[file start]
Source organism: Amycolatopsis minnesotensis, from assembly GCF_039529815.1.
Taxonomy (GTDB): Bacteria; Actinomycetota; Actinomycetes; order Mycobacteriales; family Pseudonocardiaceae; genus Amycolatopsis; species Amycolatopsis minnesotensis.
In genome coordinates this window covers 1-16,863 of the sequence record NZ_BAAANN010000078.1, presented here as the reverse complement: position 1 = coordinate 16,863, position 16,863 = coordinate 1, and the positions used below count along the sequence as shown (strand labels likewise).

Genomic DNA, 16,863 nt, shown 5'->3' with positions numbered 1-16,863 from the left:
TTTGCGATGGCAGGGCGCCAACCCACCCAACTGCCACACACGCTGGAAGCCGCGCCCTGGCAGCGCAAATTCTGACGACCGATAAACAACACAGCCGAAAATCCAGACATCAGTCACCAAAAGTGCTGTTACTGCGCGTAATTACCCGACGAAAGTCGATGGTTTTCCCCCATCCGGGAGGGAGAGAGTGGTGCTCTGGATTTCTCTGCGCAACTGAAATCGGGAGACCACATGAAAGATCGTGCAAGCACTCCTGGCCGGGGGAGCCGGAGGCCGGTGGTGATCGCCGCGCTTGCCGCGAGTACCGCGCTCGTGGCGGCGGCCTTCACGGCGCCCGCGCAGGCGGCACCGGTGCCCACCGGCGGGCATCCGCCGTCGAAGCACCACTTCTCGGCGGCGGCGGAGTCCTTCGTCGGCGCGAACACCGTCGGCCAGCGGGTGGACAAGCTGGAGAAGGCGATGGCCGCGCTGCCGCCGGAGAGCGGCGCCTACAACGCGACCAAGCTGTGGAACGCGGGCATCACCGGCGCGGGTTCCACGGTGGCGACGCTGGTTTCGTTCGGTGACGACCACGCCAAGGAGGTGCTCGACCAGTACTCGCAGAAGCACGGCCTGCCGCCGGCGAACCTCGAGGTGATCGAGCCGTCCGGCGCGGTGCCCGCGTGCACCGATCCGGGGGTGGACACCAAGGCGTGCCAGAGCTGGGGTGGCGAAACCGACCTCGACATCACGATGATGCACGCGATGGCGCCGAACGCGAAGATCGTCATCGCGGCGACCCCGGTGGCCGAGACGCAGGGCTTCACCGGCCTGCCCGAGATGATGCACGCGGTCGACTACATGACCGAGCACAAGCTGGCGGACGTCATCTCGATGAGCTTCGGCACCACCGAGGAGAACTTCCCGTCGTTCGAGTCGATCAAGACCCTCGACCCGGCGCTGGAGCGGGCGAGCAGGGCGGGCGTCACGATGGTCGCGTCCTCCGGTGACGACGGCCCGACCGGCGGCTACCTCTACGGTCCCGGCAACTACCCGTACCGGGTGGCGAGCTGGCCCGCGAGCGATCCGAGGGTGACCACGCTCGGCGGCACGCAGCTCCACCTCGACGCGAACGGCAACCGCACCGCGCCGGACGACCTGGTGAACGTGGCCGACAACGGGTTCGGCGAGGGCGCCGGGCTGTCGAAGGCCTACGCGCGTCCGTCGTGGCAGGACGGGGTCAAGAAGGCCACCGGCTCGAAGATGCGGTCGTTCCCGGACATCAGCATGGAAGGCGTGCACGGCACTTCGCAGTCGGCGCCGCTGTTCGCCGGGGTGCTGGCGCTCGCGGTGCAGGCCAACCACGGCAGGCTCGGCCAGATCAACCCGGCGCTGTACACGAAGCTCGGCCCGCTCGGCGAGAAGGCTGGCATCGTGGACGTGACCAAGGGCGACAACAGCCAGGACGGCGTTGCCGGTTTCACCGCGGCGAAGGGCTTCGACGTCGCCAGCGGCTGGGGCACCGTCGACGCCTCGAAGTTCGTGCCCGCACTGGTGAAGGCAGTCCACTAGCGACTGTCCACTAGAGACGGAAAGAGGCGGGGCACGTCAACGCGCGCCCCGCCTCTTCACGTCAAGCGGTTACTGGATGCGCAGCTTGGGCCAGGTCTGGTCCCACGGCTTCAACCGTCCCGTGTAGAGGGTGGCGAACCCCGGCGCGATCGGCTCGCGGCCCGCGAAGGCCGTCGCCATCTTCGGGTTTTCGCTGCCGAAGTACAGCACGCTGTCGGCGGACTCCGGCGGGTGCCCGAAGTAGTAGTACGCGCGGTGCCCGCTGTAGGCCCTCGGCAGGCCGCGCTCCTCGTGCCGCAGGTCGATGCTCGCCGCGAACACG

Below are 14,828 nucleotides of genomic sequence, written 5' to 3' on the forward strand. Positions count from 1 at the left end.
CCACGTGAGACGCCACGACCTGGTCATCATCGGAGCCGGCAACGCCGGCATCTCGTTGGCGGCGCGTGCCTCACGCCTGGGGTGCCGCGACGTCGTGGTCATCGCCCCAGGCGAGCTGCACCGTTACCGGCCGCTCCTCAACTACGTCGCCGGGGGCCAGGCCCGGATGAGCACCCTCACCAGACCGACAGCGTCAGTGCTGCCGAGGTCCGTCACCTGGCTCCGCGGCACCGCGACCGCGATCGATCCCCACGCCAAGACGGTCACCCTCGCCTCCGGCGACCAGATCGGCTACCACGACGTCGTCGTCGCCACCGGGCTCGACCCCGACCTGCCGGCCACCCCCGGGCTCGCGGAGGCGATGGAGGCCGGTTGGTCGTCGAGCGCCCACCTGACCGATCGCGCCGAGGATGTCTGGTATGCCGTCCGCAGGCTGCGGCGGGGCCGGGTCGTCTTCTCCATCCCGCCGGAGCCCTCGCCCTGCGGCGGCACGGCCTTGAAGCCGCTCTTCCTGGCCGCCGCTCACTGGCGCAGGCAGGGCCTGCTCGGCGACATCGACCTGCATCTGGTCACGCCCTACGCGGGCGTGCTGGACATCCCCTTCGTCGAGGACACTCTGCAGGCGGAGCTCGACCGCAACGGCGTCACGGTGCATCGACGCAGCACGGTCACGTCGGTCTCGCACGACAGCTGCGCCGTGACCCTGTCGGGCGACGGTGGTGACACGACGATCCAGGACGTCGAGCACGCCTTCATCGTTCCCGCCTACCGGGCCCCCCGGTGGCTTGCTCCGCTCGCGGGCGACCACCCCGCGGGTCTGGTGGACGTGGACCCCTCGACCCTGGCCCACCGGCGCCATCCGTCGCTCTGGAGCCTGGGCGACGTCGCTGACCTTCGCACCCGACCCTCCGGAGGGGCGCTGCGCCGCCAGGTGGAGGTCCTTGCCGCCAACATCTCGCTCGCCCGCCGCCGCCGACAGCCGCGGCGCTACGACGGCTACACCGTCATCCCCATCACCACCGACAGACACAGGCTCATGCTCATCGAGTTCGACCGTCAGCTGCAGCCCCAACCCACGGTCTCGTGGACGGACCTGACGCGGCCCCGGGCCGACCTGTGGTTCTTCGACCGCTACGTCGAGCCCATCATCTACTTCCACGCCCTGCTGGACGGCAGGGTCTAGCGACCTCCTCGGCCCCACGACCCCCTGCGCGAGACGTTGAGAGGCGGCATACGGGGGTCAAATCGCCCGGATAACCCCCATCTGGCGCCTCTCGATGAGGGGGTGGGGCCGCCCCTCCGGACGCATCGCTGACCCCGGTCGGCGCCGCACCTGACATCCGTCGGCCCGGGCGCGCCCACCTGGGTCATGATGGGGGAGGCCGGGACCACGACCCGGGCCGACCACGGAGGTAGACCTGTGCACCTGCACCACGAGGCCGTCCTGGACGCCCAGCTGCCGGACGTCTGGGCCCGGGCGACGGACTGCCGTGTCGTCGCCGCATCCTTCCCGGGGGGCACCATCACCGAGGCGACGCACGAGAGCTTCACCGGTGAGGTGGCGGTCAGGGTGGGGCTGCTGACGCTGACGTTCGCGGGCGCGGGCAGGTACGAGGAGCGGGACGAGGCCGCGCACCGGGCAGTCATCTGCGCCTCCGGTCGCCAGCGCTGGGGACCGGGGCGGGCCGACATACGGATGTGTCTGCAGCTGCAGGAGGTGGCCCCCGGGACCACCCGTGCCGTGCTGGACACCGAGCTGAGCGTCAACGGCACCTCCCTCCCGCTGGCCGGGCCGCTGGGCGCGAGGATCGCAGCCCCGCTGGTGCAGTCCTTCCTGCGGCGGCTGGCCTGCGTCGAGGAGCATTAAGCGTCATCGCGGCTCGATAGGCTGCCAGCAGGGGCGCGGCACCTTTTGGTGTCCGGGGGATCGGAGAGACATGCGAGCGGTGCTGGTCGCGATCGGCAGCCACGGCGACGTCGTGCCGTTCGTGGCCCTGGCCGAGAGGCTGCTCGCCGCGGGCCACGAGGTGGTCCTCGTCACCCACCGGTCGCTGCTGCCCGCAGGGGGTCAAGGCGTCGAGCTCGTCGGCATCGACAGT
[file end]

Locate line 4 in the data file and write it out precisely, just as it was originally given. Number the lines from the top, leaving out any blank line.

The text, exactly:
Genomic DNA, 16,863 nt, shown 5'->3' with positions numbered 1-16,863 from the left: